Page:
AUSTIN (Nexstar) — The top three leaders in state government, Gov. Greg Abbott, Lt. Gov. Dan Patrick and House Speaker Dennis Bonnen, announced “stop-gap measures” to assist the Department of Homeland Security along the southern border.

Abbott said 1,000 more Texas National Guard troops will be sent to the border to complement the 1,000 troops that are already there. They will be sent to ports of entry to assist CBP, Abbott said, and act as security at new detention facilities in El Paso and the Rio Grande Valley.

Abbott said “single adults” will be held at these facilities while they wait for Immigration and Customs Enforcement to transport them. The Governor’s office tells KXAN the Federal government will pay for these operations up front but declined to detail how much money the operation would cost. KXAN reached out to find that out from the Department of Homeland Security but calls were not yet returned Friday evening.

“This effort is focused at reducing the humanitarian crisis at our border — on increasing border protection and security for our communities, and on expediting trade between the United States and Mexico,” Abbott said Friday afternoon.

Abbott said more than 45,000 individuals from 52 different countries have been apprehended illegally crossing the border into Texas in the past three weeks.

“Because of this massive influx of people coming into the country illegally, the personnel of the border patrol is overwhelmed. They need more assistance,” Abbott said, “Texas is stepping up and helping out.”

Abbott, Patrick and Bonnen called out Congress for failing to act on border policy.

While the move has drawn support from top Republican leaders in the state, it has drawn ire from some of Texas’ outspoken Democrats.

“Deploying more National Guard to the border is a fool’s errand and a waste of millions of taxpayer dollars, whether those dollars are federal or state,” State Sen. José Rodríguez, D- El Paso, said, “This latest action will not help to alleviate the humanitarian crisis at our southern border.”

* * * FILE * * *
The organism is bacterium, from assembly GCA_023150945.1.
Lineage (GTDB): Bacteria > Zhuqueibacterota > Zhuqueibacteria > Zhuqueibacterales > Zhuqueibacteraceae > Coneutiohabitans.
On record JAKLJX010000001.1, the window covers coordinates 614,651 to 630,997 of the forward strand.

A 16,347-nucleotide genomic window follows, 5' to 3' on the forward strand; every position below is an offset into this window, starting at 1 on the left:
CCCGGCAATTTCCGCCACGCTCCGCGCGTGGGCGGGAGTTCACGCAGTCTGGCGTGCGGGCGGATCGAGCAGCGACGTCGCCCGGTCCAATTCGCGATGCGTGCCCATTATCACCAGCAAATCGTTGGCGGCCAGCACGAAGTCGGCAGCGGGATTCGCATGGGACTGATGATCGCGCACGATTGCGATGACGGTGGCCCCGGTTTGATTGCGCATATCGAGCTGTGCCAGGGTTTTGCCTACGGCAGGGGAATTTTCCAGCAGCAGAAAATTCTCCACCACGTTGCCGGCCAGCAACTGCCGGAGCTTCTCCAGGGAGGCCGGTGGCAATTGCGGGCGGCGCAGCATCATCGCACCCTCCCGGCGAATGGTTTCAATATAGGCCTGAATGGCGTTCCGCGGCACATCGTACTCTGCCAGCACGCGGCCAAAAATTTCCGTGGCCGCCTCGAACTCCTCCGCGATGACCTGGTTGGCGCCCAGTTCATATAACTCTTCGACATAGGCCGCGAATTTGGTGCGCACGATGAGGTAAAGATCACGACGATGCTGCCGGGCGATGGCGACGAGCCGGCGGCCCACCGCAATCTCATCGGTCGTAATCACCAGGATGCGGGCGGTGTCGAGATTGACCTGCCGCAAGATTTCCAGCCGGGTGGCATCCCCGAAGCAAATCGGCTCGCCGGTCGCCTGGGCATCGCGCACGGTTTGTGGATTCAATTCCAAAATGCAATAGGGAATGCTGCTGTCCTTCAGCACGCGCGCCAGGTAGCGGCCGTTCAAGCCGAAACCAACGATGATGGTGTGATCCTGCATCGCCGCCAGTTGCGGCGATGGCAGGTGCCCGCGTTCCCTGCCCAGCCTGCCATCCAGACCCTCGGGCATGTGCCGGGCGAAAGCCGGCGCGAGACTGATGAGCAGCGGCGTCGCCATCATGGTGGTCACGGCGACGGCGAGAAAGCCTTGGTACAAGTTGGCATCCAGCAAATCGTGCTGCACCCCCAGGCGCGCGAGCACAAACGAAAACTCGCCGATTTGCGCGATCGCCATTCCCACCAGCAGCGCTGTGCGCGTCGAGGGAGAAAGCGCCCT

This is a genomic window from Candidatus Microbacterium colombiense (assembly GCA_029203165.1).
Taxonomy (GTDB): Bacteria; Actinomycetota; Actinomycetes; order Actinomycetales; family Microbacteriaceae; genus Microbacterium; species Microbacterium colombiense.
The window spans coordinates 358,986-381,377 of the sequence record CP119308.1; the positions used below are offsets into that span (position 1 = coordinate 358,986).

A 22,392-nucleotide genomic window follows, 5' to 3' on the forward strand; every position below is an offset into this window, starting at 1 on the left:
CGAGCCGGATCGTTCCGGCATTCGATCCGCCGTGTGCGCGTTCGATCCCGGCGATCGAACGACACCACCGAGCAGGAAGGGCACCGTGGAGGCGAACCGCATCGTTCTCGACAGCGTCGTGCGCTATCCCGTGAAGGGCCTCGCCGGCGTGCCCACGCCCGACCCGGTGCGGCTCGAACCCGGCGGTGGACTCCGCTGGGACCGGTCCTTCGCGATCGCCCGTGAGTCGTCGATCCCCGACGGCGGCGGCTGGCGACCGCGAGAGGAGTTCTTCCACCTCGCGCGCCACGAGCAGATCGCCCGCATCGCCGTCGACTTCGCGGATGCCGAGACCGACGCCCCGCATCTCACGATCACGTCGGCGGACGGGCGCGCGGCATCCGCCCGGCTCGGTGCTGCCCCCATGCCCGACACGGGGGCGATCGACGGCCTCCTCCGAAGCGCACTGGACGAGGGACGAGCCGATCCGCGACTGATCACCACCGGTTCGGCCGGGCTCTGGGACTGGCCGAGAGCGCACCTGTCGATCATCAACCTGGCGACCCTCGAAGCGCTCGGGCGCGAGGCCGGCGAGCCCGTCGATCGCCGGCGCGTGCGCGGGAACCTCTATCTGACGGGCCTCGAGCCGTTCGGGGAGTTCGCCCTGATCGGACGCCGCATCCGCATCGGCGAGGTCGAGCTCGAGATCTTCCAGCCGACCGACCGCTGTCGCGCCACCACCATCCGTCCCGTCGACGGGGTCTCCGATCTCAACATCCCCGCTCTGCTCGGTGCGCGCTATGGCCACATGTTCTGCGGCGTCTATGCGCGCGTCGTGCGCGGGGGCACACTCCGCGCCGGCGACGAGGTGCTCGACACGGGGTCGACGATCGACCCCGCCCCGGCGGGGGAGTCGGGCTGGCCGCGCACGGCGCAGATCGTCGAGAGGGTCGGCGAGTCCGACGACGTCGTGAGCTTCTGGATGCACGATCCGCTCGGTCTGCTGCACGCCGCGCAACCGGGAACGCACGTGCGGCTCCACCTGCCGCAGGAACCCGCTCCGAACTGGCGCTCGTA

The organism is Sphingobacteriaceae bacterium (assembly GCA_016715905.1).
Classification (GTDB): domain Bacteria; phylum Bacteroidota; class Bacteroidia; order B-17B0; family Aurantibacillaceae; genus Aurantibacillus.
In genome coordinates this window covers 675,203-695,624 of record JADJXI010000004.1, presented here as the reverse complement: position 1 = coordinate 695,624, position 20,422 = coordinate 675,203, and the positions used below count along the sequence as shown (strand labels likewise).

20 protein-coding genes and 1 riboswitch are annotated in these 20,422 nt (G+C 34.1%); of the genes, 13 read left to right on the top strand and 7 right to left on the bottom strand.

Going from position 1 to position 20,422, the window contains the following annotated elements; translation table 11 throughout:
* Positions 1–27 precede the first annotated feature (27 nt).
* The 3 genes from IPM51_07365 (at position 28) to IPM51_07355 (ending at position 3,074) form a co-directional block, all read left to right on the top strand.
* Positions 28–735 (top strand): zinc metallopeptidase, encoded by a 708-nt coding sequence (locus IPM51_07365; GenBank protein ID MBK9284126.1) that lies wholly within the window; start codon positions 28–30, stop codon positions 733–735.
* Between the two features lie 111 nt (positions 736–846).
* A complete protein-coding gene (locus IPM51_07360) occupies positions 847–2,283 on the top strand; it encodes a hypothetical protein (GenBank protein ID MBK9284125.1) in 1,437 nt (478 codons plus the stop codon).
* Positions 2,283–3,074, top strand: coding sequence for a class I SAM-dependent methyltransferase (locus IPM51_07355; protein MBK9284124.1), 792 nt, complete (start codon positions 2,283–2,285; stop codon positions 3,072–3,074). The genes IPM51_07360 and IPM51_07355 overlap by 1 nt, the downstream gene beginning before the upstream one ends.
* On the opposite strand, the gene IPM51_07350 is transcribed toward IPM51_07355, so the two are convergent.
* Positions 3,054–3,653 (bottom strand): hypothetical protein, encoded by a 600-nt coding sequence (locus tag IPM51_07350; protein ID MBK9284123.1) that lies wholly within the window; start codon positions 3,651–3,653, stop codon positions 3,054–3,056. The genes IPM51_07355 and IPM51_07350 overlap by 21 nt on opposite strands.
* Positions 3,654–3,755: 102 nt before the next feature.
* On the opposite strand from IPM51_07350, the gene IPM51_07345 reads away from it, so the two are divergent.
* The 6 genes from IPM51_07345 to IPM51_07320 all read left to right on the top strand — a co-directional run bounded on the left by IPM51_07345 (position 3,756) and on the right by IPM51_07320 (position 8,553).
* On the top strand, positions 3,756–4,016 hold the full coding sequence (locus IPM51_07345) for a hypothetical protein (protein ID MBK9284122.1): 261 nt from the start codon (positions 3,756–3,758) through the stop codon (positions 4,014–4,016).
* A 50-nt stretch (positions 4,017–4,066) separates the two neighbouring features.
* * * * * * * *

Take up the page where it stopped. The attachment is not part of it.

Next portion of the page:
State Rep. Poncho Nevárez, who chairs the House Committee on Homeland Security & Public Safety, said he agrees that Congress should be held responsible, but said Abbott’s action was overkill.

“I’m really disappointed,” Nevárez, a Democrat, said. He wondered who state leadership talked to along the stretch of the border that he represents in Del Rio and Eagle Pass.

Speaker of the Texas House Dennis Bonnen, R-Angleton, said the state has sent bills to the federal government to highlight the point that “they are costing Texas taxpayers’ dollars, but not meeting their constitutional responsibility of securing our border.”

“Shame on Congress if they won’t do their job, but we owe it to the people that elect us, just as they owe it to them, to do their jobs,” Bonnen explained. “Just because they won’t get their job done doesn’t mean we won’t do our job.”

Congressman Lloyd Doggett, a Democrat representing portions of Austin and San Antonio, said he did not see value in adding additional troops to border operations.

“We ought to be sending the public health service, the crisis that exists at the border is a humanitarian crisis,” Doggett said in a Friday interview after Abbott’s announcement.

Steffi Lee contributed to this report.